Film Threat archive logo


By Admin | May 4, 2004

The new comedy starring Jack Black and Ben Stiller sat on the
Dreamworks shelves for a year prior to its release and, ever since, has been the target of universally contemptuous reviews. In all likelihood, this is the first article on the subject of “Envy” you will read-perhaps the only one-which will not equate the picture with the substance Black’s character invents a product to eliminate. But I am prepared to go further than that. I am willing to go on record
as asserting the movie is not remotely abominable; that it is in fact consistently adequate and, in places, achieves nothing short of above-averageness.
Think about it: How bad can a movie starring these two guys be? You’d need a script strategically designed to sabotage their exceptional comic gifts to wind up with anything less than at least medium grade merriment and “Envy” has the added benefit of a note perfect supporting performance by Christopher Walken.
Black and Stiller have an appealing chemistry as best friends and family men who live across the street from one another in a modest suburban neighborhood, commute together and even work at the same sandpaper plant. The idea is Black’s character’s a sweet natured manchild who’s perpetually dreaming up get rich quick schemes. Stiller’s is a decent enough chap but one who’s also a bit frayed by his slow-track life and prone to naysaying.
Saying nay turns out to be a big mistake when his pal offers him the opportunity to go 50/50 on his latest brainstorm-a spray that makes doo disappear. For a mere $2,000 investment he could’ve shared in the hundreds of millions Black rakes in when the crap-zapping Vapoorize actually hits shelves and pet owners tired of stooping to pick up poop pick up his new product instead. Stiller’s marriage is one already not without tension. Needless to say, watching the couple across the street strike it superrich doesn’t make it any more blissful.
That’s right: across the street. Black’s lovable shlub is such an innocent he doesn’t want to move away from his friends and hasn’t a clue that they could be anything but thrilled for him. He builds a mansion complete with an indoor bowling alley and pool, a merry go round, an archery range, go-cart track and, to top it off, a mini mansion for his pride and joy, a white stallion named Corky. Forgoing his morning Joe, rather than drink it made with the imported coffeemaker his neighbor gave him as a gift (one of many), Stiller stares out his window, watches as every dream his friend has ever had comes true and, slowly but surely, goes insane with jealousy.
At which point he bumps into Walken in a bar. “I don’t drink,” Stiller informs the bartender, “so please just give me what you’d want if your family left you and you just got fired.” Walken overhears and inserts himself in characteristically surreal fashion into the poor schmuck’s life. One of the most peculiar creations in a career built on peculiar creations, J-Man is part aging anarchist, part extortionist and decidedly not all there but, into his third or fourth beverage, Stiller begins to believe his new best friend knows whereof he speaks. Not long after he winds up driving into the woods under cover of night with a deceased horse tied upside down to the roof of his vehicle and wondering how things could possibly get worse.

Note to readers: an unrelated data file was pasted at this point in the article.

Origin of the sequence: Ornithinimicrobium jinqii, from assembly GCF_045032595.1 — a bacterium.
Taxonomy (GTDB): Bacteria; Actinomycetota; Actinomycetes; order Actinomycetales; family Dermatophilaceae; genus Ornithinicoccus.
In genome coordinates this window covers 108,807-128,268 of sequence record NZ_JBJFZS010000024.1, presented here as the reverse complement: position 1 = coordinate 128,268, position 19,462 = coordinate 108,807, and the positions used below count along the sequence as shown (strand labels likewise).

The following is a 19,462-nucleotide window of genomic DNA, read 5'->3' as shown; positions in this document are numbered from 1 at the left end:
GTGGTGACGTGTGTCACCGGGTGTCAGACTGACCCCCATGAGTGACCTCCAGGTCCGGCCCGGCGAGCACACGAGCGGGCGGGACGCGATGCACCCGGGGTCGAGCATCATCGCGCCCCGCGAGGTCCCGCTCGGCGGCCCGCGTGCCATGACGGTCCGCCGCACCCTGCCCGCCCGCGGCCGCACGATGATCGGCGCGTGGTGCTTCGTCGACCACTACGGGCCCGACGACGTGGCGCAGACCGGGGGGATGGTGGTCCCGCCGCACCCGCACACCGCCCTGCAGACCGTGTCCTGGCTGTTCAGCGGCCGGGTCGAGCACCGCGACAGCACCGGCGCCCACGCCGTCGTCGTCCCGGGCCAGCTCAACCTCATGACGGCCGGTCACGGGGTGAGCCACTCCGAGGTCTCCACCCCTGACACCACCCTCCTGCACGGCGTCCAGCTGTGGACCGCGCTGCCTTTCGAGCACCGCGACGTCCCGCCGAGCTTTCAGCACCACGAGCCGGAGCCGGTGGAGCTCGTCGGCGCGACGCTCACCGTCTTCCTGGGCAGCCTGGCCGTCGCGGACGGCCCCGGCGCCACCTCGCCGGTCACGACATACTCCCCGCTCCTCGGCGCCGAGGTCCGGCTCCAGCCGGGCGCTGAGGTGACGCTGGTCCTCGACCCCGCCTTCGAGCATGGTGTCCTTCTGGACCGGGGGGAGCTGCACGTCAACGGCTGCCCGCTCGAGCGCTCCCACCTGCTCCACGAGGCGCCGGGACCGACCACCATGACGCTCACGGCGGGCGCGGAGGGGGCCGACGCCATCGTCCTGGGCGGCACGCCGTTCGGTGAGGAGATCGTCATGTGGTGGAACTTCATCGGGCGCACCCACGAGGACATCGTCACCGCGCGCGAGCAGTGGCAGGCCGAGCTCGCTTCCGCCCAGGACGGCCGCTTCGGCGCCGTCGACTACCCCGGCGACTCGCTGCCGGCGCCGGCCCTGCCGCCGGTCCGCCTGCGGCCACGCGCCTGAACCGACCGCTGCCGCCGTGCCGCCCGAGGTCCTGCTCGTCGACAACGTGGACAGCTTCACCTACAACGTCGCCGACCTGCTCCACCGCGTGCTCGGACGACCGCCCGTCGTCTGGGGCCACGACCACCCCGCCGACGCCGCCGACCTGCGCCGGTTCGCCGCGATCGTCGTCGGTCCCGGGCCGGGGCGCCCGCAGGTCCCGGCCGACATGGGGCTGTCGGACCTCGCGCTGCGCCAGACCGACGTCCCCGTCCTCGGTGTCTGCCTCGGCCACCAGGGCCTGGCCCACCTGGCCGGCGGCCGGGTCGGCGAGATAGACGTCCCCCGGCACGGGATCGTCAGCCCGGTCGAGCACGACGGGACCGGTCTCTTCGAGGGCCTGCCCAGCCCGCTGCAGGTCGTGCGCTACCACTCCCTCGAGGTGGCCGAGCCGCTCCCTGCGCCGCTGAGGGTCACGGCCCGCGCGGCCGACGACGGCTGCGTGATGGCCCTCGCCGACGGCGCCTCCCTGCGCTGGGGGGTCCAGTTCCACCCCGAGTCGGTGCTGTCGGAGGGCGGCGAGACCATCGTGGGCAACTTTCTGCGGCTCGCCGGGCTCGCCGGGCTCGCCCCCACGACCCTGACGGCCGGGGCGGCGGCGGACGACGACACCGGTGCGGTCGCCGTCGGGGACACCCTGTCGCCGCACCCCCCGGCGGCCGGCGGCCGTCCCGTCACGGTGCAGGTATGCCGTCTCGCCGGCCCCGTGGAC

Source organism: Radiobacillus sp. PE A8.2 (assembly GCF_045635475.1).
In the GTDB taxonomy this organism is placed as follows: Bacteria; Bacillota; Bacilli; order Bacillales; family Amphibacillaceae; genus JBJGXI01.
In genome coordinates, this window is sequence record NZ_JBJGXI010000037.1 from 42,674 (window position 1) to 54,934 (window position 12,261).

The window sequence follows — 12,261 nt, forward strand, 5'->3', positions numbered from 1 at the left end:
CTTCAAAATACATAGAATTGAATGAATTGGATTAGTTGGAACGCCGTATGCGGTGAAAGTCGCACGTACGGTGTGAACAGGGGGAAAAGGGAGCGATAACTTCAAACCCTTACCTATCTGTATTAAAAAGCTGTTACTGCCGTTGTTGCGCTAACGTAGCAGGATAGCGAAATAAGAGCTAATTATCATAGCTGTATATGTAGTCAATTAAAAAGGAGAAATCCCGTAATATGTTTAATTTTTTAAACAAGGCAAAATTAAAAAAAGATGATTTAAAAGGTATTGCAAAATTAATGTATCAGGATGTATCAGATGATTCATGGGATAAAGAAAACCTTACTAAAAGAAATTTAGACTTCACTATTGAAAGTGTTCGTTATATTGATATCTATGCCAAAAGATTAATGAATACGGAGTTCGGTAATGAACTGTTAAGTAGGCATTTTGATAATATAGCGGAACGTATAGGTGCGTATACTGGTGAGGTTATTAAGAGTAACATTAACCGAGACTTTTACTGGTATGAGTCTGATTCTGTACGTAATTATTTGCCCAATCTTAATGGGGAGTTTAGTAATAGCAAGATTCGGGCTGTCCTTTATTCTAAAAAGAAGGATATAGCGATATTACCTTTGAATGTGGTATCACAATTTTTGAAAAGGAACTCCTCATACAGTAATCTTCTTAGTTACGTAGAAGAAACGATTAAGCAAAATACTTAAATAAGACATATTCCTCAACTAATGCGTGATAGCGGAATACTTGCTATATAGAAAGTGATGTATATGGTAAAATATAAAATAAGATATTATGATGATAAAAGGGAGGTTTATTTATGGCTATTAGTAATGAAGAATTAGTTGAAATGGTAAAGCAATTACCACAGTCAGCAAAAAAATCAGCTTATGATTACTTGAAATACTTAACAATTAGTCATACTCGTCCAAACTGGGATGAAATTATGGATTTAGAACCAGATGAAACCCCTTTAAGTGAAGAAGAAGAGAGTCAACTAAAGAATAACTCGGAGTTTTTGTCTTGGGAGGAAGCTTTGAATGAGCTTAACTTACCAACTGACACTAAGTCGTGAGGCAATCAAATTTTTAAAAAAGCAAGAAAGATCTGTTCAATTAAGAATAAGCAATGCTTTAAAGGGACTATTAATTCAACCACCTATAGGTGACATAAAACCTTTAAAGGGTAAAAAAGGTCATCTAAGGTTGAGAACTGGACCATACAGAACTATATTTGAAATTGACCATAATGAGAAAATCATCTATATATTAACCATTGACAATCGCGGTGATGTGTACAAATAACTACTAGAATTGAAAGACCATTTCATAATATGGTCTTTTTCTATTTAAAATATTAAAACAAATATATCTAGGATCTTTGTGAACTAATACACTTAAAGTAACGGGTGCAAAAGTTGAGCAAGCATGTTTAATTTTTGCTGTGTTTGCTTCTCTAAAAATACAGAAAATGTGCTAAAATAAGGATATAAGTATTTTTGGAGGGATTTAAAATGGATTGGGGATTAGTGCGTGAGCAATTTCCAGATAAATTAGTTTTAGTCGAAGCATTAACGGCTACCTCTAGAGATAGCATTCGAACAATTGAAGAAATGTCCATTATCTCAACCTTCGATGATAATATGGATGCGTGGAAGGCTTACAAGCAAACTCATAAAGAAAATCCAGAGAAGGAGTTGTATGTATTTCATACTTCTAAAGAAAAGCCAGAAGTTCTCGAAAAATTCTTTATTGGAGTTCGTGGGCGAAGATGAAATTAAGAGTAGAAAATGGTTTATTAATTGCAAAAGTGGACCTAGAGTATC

One of the things I liked about “Envy” is the fact that they don’t. The film could’ve continued into meaner, darker territory and provided the gratuitous cathartic spectacle of a loser coming unstrung and seeking revenge for his hard luck but that’s not where the film’s heart is. Veteran director Barry Levinson allows his two stars to get in touch with their inner cartoons but knows when to reel them in and shift gears back to human comedy. The movie’s theme is, after all, meaty stuff. We all covet. We watch the rich and famous live glamorous lives and picture ourselves in their place. We secretly stew as acquaintances succeed where we fail. Who among us doesn’t deep down believe he deserves a better hand than the cards fate has dealt him? We’re talking about a powerful, highly motivating emotion. It’s striking, for that reason, that Levinson’s film is one of so few ever fully devoted to it.
To be sure, we aren’t talking “School Of Rock” or “There’s Something About Mary” here. Levinson has given us immortal comedies (“Tin Men”, “Wag The Dog”) and abysmal ones (“Toys”, “Bandits”). “Envy” ranks somewhere between. It may not feature the funniest performances Stiller, Walken and Black have ever given but, these three guys giving performances just this funny is enough to make “Envy” a movie you’ll end up kicking yourself for missing.

Leave a Reply

Your email address will not be published. Required fields are marked *

Join our Film Threat Newsletter

Newsletter Icon